Cystic fibrosis transmembrane conductance regulator intracellular processing, trafficking, and opportunities for mutation-specific treatment.

Hdl Handle:
http://hdl.handle.net/10147/207954
Title:
Cystic fibrosis transmembrane conductance regulator intracellular processing, trafficking, and opportunities for mutation-specific treatment.
Authors:
Rogan, Mark P; Stoltz, David A; Hornick, Douglas B
Affiliation:
Department of Respiratory Medicine, Waterford Regional Hospital, Waterford,, Ireland.
Citation:
Chest. 2011 Jun;139(6):1480-90.
Journal:
Chest
Issue Date:
1-Feb-2012
URI:
http://hdl.handle.net/10147/207954
DOI:
10.1378/chest.10-2077
PubMed ID:
21652558
Abstract:
Recent advances in basic science have greatly expanded our understanding of the cystic fibrosis (CF) transmembrane conductance regulator (CFTR), the chloride and bicarbonate channel that is encoded by the gene, which is mutated in patients with CF. We review the structure, function, biosynthetic processing, and intracellular trafficking of CFTR and discuss the five classes of mutations and their impact on the CF phenotype. The therapeutic discussion is focused on the significant progress toward CFTR mutation-specific therapies. We review the results of encouraging clinical trials examining orally administered therapeutics, including agents that promote read-through of class I mutations (premature termination codons); correctors, which overcome the CFTR misfolding that characterizes the common class II mutation F508del; and potentiators, which enhance the function of class III or IV mutated CFTR at the plasma membrane. Long-term outcomes from successful mutation-specific treatments could finally answer the question that has been lingering since and even before the CFTR gene discovery: Will therapies that specifically restore CFTR-mediated chloride secretion slow or arrest the deleterious cascade of events leading to chronic infection, bronchiectasis, and end-stage lung disease?
Language:
eng
MeSH:
Cystic Fibrosis/*etiology/metabolism/*therapy; Cystic Fibrosis Transmembrane Conductance Regulator/*physiology; Humans; Mutation/physiology; Protein Transport/physiology; Signal Transduction/physiology
ISSN:
1931-3543 (Electronic); 0012-3692 (Linking)

Full metadata record

DC FieldValue Language
dc.contributor.authorRogan, Mark Pen_GB
dc.contributor.authorStoltz, David Aen_GB
dc.contributor.authorHornick, Douglas Ben_GB
dc.date.accessioned2012-02-01T10:52:27Z-
dc.date.available2012-02-01T10:52:27Z-
dc.date.issued2012-02-01T10:52:27Z-
dc.identifier.citationChest. 2011 Jun;139(6):1480-90.en_GB
dc.identifier.issn1931-3543 (Electronic)en_GB
dc.identifier.issn0012-3692 (Linking)en_GB
dc.identifier.pmid21652558en_GB
dc.identifier.doi10.1378/chest.10-2077en_GB
dc.identifier.urihttp://hdl.handle.net/10147/207954-
dc.description.abstractRecent advances in basic science have greatly expanded our understanding of the cystic fibrosis (CF) transmembrane conductance regulator (CFTR), the chloride and bicarbonate channel that is encoded by the gene, which is mutated in patients with CF. We review the structure, function, biosynthetic processing, and intracellular trafficking of CFTR and discuss the five classes of mutations and their impact on the CF phenotype. The therapeutic discussion is focused on the significant progress toward CFTR mutation-specific therapies. We review the results of encouraging clinical trials examining orally administered therapeutics, including agents that promote read-through of class I mutations (premature termination codons); correctors, which overcome the CFTR misfolding that characterizes the common class II mutation F508del; and potentiators, which enhance the function of class III or IV mutated CFTR at the plasma membrane. Long-term outcomes from successful mutation-specific treatments could finally answer the question that has been lingering since and even before the CFTR gene discovery: Will therapies that specifically restore CFTR-mediated chloride secretion slow or arrest the deleterious cascade of events leading to chronic infection, bronchiectasis, and end-stage lung disease?en_GB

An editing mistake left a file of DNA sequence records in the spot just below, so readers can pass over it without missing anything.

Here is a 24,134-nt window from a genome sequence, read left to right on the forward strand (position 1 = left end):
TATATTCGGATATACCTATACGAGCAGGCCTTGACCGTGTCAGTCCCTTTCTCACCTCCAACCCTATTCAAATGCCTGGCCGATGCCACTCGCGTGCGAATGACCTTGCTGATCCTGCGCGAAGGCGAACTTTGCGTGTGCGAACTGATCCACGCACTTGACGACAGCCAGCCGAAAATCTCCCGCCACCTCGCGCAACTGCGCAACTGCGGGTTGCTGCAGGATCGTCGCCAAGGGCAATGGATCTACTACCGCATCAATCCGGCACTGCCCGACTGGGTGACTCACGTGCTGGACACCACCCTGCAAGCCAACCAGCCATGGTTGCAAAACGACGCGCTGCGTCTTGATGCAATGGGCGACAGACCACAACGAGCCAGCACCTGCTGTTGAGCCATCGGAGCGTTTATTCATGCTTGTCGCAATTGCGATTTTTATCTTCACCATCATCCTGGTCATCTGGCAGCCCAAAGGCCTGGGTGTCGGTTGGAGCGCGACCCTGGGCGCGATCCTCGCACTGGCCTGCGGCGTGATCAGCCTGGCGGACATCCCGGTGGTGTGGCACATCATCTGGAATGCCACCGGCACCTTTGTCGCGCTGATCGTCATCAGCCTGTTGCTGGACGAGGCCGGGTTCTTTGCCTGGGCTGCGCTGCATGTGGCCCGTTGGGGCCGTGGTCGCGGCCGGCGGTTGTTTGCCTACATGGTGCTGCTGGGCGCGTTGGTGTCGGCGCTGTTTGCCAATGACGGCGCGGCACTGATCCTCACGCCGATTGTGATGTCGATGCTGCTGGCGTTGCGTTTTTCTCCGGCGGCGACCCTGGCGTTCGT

dc.language.isoengen_GB
dc.subject.meshCystic Fibrosis/*etiology/metabolism/*therapyen_GB
dc.subject.meshCystic Fibrosis Transmembrane Conductance Regulator/*physiologyen_GB
dc.subject.meshHumansen_GB
dc.subject.meshMutation/physiologyen_GB
dc.subject.meshProtein Transport/physiologyen_GB
dc.subject.meshSignal Transduction/physiologyen_GB
dc.titleCystic fibrosis transmembrane conductance regulator intracellular processing, trafficking, and opportunities for mutation-specific treatment.en_GB
dc.contributor.departmentDepartment of Respiratory Medicine, Waterford Regional Hospital, Waterford,, Ireland.en_GB
dc.identifier.journalChesten_GB
dc.description.provinceMunster-

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